I mentioned my fight against the nefarious Morning Glory on Facebook earlier today, and a friend made the comment I was just waiting for; “but it’s so pretty.” My response? “Pretty is as pretty does.” And that conversation is what really brought this entry into being, because what is it that people say about the NSA collecting records; but it’s for our protection. And, they’re not going to do anything bad with it.
Let’s say your neighbor decides to plant some Morning Glory to climb a trellis, covering the unsightly fence separating your properties. They enjoy the lovely flowers – because that is what they see; a lovely flower. Fast forward to next year. Has the neighbor bothered to contain their lovely flowers? No, why should they? Why would anybody complain about such a lovely, creeping flower? What kind of a jerk are you? Besides, they probably don’t know that the Morning Glory is doing a lot of work behind the scenes (or under the ground, as it were). So now, those creepers have creeped onto your side of the fence, because oh, they will. In fact, they didn’t even need to climb the fence, because they just spread their rooty tentacles through the dirt and right into your yard. You probably haven’t even noticed that they are there, and perhaps when you do, not knowing exactly what it is that you are seeing, you will even remark; “Oh, check out those pretty flowers by the fence.” Sadly, that sentiment is not going to last. Because eventually, those creeping flowers are going to be choking the life out of every other plant inhabiting that patch of dirt. And the further and further that root system spreads, the more seemingly impossible it is going to become to take the ground back from it.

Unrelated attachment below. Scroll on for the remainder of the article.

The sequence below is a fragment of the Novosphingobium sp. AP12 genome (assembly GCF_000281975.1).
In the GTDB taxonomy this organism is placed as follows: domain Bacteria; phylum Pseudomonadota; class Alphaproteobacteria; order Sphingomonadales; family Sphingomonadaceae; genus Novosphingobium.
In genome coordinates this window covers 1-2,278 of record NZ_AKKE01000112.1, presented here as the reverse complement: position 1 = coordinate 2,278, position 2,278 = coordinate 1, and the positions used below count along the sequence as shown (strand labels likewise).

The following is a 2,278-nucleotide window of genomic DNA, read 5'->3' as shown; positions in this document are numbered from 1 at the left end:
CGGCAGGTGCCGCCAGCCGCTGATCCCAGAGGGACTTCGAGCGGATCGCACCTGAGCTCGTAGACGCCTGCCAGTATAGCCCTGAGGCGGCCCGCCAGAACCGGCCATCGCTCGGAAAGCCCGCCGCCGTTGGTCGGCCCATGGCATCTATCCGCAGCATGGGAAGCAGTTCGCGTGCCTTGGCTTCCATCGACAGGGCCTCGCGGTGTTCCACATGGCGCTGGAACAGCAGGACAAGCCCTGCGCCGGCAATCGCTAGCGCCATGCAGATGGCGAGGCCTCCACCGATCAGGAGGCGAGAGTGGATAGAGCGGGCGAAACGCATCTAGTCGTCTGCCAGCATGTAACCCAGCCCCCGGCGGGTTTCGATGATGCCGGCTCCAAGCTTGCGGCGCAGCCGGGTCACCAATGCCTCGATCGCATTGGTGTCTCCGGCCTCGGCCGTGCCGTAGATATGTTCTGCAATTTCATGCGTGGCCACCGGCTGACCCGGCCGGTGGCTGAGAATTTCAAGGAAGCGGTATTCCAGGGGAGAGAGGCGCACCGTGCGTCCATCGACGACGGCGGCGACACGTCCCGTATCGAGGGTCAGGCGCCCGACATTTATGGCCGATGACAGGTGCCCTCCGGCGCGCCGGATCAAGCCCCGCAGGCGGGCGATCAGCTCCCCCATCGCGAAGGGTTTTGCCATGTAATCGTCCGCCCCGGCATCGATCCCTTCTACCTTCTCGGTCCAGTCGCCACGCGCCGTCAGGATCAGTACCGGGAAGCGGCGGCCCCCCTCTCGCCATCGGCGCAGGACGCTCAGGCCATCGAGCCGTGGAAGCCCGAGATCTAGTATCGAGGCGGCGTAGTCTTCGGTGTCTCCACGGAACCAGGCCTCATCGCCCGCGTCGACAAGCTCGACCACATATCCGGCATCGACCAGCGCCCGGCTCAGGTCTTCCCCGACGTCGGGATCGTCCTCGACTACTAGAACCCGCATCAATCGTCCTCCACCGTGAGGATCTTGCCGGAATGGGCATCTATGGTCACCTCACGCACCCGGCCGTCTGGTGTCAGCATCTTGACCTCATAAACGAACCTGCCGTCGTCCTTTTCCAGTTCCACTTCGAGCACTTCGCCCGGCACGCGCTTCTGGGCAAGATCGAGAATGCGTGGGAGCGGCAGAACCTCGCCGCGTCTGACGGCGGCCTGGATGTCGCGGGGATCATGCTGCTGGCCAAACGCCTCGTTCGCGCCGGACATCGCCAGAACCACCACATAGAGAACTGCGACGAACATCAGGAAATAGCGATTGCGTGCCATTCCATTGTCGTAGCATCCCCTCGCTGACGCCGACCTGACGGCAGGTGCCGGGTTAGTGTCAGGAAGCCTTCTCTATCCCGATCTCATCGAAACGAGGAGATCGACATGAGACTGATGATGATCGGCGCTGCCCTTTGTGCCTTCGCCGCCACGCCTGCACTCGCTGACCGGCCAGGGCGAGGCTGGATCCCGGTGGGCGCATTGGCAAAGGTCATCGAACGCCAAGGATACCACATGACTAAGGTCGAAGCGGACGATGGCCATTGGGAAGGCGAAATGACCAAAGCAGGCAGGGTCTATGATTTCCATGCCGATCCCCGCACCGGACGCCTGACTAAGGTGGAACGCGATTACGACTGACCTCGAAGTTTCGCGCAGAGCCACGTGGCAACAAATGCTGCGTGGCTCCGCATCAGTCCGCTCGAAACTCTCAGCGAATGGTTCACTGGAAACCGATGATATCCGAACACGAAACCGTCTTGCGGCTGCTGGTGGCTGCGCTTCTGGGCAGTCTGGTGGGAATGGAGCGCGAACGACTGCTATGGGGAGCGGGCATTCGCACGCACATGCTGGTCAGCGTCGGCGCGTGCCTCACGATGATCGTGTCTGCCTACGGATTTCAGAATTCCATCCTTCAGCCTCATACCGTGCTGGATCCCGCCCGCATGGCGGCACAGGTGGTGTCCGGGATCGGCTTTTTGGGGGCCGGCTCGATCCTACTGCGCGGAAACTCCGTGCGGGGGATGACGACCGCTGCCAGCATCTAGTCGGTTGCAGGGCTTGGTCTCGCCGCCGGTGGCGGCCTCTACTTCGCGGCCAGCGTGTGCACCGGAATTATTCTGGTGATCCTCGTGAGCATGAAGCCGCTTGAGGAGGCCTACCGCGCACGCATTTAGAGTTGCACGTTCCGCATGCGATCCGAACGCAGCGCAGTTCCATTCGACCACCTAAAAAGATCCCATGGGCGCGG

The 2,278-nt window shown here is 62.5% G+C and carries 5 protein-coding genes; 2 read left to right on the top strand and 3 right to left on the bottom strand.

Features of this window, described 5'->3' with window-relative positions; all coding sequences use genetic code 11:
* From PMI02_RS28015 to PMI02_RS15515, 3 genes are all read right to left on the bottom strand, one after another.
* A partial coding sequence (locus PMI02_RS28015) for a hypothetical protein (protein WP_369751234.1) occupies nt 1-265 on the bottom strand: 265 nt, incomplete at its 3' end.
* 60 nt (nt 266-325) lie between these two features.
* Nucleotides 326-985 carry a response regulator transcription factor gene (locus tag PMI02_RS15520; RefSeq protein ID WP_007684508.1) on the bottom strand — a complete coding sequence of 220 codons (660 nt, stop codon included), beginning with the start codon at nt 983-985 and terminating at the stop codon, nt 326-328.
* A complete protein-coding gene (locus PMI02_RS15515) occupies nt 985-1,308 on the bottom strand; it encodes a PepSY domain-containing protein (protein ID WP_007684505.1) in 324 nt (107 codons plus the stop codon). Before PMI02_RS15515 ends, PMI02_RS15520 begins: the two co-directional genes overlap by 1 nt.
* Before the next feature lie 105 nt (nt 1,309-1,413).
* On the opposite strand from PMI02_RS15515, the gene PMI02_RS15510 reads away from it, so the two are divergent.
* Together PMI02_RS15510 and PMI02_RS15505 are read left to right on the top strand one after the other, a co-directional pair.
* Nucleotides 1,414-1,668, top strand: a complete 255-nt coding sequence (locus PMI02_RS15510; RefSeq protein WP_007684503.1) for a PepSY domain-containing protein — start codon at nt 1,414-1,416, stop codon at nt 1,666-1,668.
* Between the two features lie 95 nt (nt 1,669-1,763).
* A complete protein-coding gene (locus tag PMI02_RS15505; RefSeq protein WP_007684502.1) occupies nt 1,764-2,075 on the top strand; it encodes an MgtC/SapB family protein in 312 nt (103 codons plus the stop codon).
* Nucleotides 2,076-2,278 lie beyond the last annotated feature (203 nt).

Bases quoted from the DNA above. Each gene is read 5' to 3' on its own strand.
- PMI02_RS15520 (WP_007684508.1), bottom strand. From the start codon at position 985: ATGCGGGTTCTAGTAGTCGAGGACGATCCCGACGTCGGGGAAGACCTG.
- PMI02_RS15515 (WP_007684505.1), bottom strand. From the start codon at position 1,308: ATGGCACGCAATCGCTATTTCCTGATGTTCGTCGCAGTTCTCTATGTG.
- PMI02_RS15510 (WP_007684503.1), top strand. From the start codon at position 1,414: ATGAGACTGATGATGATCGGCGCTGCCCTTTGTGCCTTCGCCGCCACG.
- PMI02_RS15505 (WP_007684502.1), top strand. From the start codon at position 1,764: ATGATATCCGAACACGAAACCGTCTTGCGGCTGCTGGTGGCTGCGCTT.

Thus with government surveillance. It starts out nice and contained in it’s little area, for it’s specific purpose – but before you know it, someone has looked away and the roots have spread. In fact, it has been in your yard for some time now, but you either didn’t notice, didn’t know what it was, or didn’t care. It can’t be left to creep.
What your neighbor sees as a pretty flower, and maybe a safe and convenient ground cover, is in reality an invasive weed.
When the government told you; we’re just collecting this information for your protection, you should have been asking yourself – what’s next, and how did we get here? And you should have realized that when it has gotten to the point that your government feels it is okay to violate it’s own rule of law, in order to collect information – gathered by illegal wiretapping and unwarranted spying – the weed has already taken over. The time for drastic measures is upon you. You can’t just pull it out at the property line anymore. It’s time to commit to digging up the root system.
Latest posts by Amanda Bowers (see all)
- Gearing Up For 2014: Industrial Hemp in Washington State? - December 3, 2013
- Washington State Firearms Freedom Act Returning in January - November 5, 2013
- Gun Control: Protecting Ourselves Or Asking Someone Else To Do It For Us - November 1, 2013